Children of Blood and Bone (Legacy of Orïsha, book one)
by Tomi Adeyemi
read in November 2018
This is a spoiler-free review!
Zélie Adebola remembers when the soil of Orïsha hummed with magic. Burners ignited flames, Tiders beckoned waves, and Zélie’s Reaper mother summoned forth souls.
But everything changed the night magic disappeared. Under the orders of a ruthless king, maji were killed, leaving Zélie without a mother and her people without hope.
Now Zélie has one chance to bring back magic and strike against the monarchy. With the help of a rogue princess, Zélie must outwit and outrun the crown prince, who is hell-bent on eradicating magic for good.
Danger lurks in Orïsha, where snow leoponaires prowl and vengeful spirits wait in the waters. Yet the greatest danger may be Zélie herself as she struggles to control her powers and her growing feelings for an enemy.
I gave Children of Blood and Bone so many chances. I first started reading it back in April or May, but after reading the first one hundred pages, I forgot about it and picked up other books instead. I decided to DNF it for the time being and started the book all over again on October 1st, this time on audiobook. It took me over a month to read it, which is very much unlike me!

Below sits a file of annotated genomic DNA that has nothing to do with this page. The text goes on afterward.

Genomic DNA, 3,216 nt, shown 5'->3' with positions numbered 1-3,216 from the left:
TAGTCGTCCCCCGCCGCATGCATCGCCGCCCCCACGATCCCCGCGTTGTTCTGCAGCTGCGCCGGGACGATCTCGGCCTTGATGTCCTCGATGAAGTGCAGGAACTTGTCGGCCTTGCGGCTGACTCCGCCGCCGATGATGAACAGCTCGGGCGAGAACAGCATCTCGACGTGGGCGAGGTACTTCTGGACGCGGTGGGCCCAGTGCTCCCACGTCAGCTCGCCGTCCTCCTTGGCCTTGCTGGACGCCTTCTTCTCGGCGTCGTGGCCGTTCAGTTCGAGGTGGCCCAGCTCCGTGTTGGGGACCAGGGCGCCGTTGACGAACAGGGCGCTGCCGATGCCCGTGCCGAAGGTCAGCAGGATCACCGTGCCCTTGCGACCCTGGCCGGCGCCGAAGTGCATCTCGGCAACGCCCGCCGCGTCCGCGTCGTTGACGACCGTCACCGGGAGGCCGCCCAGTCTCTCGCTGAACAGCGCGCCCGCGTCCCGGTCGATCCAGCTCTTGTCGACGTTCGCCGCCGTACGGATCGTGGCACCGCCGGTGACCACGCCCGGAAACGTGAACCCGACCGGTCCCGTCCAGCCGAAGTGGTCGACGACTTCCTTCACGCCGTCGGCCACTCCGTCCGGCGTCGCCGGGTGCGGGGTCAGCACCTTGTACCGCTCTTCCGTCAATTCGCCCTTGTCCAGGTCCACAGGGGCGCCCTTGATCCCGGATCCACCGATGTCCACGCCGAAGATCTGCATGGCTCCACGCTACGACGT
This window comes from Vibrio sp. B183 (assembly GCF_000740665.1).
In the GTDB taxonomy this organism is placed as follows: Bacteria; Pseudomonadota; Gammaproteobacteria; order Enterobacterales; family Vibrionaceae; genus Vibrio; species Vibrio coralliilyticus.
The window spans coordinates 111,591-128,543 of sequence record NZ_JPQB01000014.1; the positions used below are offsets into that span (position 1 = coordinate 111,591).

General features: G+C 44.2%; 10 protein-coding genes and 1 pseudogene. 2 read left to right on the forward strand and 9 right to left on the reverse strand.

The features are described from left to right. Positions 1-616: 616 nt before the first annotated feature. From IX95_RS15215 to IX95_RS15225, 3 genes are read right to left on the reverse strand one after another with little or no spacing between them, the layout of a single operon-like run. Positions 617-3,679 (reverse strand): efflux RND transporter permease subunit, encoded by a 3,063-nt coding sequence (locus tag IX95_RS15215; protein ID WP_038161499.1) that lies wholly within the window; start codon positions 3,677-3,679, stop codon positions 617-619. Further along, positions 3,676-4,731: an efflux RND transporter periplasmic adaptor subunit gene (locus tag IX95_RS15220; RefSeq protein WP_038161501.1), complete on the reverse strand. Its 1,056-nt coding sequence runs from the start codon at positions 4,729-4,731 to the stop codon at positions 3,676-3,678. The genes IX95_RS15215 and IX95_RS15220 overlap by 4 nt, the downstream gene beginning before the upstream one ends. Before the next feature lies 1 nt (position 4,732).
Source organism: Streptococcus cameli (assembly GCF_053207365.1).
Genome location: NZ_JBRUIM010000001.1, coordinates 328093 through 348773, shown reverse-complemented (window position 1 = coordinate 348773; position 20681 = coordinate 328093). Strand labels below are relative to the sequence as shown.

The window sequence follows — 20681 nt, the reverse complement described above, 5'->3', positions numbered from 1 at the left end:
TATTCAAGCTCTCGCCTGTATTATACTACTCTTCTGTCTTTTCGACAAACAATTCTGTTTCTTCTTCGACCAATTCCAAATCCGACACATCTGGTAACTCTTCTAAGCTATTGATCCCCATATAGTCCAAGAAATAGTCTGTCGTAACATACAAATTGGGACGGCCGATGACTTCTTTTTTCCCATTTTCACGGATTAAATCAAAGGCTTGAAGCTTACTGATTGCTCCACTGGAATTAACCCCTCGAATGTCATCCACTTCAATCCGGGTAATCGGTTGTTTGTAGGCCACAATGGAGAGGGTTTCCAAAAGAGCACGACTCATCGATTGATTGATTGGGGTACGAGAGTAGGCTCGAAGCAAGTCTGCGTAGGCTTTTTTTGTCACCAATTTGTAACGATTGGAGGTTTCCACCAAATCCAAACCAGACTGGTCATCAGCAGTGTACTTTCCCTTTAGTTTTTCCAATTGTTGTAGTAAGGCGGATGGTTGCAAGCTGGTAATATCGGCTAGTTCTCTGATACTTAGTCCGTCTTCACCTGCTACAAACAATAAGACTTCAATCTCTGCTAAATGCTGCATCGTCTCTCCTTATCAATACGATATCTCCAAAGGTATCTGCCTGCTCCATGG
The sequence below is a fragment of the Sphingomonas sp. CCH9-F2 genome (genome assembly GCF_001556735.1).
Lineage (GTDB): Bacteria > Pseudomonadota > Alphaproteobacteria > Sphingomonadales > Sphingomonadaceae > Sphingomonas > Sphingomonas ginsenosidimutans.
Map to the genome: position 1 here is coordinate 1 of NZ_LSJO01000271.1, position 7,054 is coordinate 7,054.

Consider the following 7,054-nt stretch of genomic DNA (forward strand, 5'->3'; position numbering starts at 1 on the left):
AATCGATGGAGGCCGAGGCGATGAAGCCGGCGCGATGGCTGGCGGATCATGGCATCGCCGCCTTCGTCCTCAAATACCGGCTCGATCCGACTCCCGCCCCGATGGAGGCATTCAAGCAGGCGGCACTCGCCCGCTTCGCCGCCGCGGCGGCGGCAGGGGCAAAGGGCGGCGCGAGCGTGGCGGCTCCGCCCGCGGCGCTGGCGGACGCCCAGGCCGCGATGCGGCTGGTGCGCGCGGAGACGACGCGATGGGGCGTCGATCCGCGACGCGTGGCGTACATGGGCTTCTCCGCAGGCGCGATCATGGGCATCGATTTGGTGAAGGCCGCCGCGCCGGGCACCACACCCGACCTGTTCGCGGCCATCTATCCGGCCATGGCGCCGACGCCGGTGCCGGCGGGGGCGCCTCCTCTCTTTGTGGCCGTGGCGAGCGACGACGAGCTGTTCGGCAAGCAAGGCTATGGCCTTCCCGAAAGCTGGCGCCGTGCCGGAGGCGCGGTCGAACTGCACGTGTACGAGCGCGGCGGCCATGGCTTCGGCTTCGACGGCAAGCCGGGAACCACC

Though there are many unique elements, I was rather bored while reading this. I just didn’t care… When I first started Children of Blood and Bone, I thought Zélie was about thirteen years old, until her age was explicitly mentioned. She does grow throughout the book, but I nonetheless thought the characters seemed younger than they actually were. The romance, however, was much more mature. Nothing’s explicit though, but there are several make-out sessions.
Talking about the romance: yikes. It’s no secret I don’t tend to enjoy M/F romances and Zélie and Inan’s relationship is no different. For a enemies-to-lovers romance, it was very insta-love! Also, I couldn’t care less about Inan. If I could’ve skipped his chapters, I would’ve.
Some elements seemed written for a younger Young Adult audience, others (such as the romance and many character deaths), not. Unfortunately, those deaths didn’t move me. They were a bit predictable and didn’t affect the plot much. That said, the author’s note did explain why the author killed those characters, and that was interesting.
However, I certainly didn’t hate this novel. I actually really love Amari, her chapters were my favourites! And as I’ve mentioned before, Zélie grew on me. I was especially fond of reading about her magic, I love that she has a connection with the dead.
The final hour of my audiobook was very action-packed, I loved it! It was entertaining and finally, some plot-changing stuff happened! I considered DNF’ing this book many times and I wasn’t sure whether I would continue the series, but the ending is redeeming. I’m keen to find out what’s next for Amari!
content and trigger warnings for mentions of sexual assault/rape threats, slavery, racism, murder, torture, kidnapping, fire, self-harm (blood magic ritual), PTSD
While I definitely struggled reading Children of Blood and Bone, there are promising aspects that make me want to read the rest of the series after all.
Have you read this book yet? What are your thoughts?
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